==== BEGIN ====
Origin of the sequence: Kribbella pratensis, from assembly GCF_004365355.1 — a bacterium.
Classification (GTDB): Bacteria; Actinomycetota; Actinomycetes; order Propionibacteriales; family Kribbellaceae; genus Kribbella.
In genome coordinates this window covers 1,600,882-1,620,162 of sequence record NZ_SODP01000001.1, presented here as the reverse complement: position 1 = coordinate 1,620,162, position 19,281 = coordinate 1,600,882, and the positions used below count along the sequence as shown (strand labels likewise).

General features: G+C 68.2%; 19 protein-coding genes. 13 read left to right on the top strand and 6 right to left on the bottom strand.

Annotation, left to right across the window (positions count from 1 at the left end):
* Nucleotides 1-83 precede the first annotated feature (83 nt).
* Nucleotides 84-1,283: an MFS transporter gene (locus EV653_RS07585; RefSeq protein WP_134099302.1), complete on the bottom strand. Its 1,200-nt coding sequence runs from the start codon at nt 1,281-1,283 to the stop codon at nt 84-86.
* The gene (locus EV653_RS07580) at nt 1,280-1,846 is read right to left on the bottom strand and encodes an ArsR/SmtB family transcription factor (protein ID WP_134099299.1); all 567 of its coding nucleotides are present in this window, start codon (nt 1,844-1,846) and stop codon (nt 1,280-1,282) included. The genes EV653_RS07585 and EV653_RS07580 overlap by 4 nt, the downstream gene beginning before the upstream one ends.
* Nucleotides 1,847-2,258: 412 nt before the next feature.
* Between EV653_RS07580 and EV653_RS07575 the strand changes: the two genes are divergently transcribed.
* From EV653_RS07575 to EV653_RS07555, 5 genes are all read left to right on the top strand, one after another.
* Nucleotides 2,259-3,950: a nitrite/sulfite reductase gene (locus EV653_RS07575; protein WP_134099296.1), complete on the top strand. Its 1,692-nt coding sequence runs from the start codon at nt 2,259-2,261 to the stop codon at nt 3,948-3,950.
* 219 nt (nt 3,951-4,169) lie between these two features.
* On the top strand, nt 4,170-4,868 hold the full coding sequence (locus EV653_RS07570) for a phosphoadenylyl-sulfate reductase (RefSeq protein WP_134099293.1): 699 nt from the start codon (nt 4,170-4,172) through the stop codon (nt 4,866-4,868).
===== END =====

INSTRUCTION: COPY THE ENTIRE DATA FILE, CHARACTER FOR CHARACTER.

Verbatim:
Origin of the sequence: Kribbella pratensis, from assembly GCF_004365355.1 — a bacterium.
Classification (GTDB): Bacteria; Actinomycetota; Actinomycetes; order Propionibacteriales; family Kribbellaceae; genus Kribbella.
In genome coordinates this window covers 1,600,882-1,620,162 of sequence record NZ_SODP01000001.1, presented here as the reverse complement: position 1 = coordinate 1,620,162, position 19,281 = coordinate 1,600,882, and the positions used below count along the sequence as shown (strand labels likewise).

General features: G+C 68.2%; 19 protein-coding genes. 13 read left to right on the top strand and 6 right to left on the bottom strand.

Annotation, left to right across the window (positions count from 1 at the left end):
* Nucleotides 1-83 precede the first annotated feature (83 nt).
* Nucleotides 84-1,283: an MFS transporter gene (locus EV653_RS07585; RefSeq protein WP_134099302.1), complete on the bottom strand. Its 1,200-nt coding sequence runs from the start codon at nt 1,281-1,283 to the stop codon at nt 84-86.
* The gene (locus EV653_RS07580) at nt 1,280-1,846 is read right to left on the bottom strand and encodes an ArsR/SmtB family transcription factor (protein ID WP_134099299.1); all 567 of its coding nucleotides are present in this window, start codon (nt 1,844-1,846) and stop codon (nt 1,280-1,282) included. The genes EV653_RS07585 and EV653_RS07580 overlap by 4 nt, the downstream gene beginning before the upstream one ends.
* Nucleotides 1,847-2,258: 412 nt before the next feature.
* Between EV653_RS07580 and EV653_RS07575 the strand changes: the two genes are divergently transcribed.
* From EV653_RS07575 to EV653_RS07555, 5 genes are all read left to right on the top strand, one after another.
* Nucleotides 2,259-3,950: a nitrite/sulfite reductase gene (locus EV653_RS07575; protein WP_134099296.1), complete on the top strand. Its 1,692-nt coding sequence runs from the start codon at nt 2,259-2,261 to the stop codon at nt 3,948-3,950.
* 219 nt (nt 3,951-4,169) lie between these two features.
* On the top strand, nt 4,170-4,868 hold the full coding sequence (locus EV653_RS07570) for a phosphoadenylyl-sulfate reductase (RefSeq protein WP_134099293.1): 699 nt from the start codon (nt 4,170-4,172) through the stop codon (nt 4,866-4,868).